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Dissecting a tobacco hornworm

February 14, 2011   Today I realized that I am much more squeamish than I thought.

At lunch I was talking to my friend Lucas Harris ’12 about pinning bugs. I was trying to mentally prepare myself for an insect dissection that I would be doing in lab later in the afternoon. Lucas told me all about an insect collecting project that he did while he was abroad in South Africa last semester. He was kind enough to mention that sometimes when he pinned bugs, they would continue to squirm. The description alone was enough to give me the heebie-jeebies. So as I walked from McEwen to the science center, I began to mentally prepare myself to cut open an insect and deal with the squirminess.

The 7-minute walk to the other side of campus was not long enough to mentally prepare myself for lab today. Partly because the insects that we were dissecting were still alive when I arrived. And they were much bigger then I thought they would be.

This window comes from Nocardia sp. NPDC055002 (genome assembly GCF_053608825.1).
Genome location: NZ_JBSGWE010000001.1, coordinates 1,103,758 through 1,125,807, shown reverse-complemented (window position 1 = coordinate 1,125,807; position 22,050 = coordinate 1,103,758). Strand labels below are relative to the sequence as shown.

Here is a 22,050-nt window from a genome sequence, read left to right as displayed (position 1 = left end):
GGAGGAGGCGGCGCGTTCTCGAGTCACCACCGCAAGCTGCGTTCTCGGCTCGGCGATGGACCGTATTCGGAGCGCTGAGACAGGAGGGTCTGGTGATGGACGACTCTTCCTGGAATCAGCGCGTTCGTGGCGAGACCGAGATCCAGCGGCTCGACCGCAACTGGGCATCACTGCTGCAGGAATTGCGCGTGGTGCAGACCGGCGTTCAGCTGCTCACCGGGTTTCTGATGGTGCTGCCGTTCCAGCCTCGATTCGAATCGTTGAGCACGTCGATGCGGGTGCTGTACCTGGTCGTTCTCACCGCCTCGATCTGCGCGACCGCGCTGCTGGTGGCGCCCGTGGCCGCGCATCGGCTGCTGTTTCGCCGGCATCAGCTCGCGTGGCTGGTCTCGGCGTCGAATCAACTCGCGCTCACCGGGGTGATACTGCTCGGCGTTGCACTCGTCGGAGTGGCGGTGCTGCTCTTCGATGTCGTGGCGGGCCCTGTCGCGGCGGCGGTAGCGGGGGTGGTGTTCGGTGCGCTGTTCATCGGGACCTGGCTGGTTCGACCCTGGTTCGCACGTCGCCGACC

The smaller bright green tobacco hornworms were probably about the size of my index finger. Anyway, we put them in water until “the animal becomes flaccid” (a quote from my lab text). We were then to cut the tobacco hornworm length-wise, remove the digestive tract and test the pH of the interior of the digestive tract. This was all easier said then done because the tobacco hornworm KEPT MOVING. It kept squirming and wriggling all over the place when my lab partner Kayla Brendan ’12 was trying to cut the body open. I couldn’t watch. Every time the hornworm moved, I jumped.

Kayla finally pinned down four corners and then I had to remove the digestive tract. So I picked up my tweezers and scissors and got to work. One time when the muscles contracted, I was so surprised that I dropped the tweezers. I didn’t really think that the inner anatomy was gross or anything like that, but I didn’t expect the hornworm to keep moving after it was cut open and pinned down on the plate in front of me.

Today’s lab was an experience. It was pretty cool to be able to see the hornmworm’s insides under a microscope. But I have to say that cutting bugs open is not my cup of tea. Especially when they keep moving. We shall see if I’m as squeamish as I was today during the fetal pig dissection that we’re doing later this semester.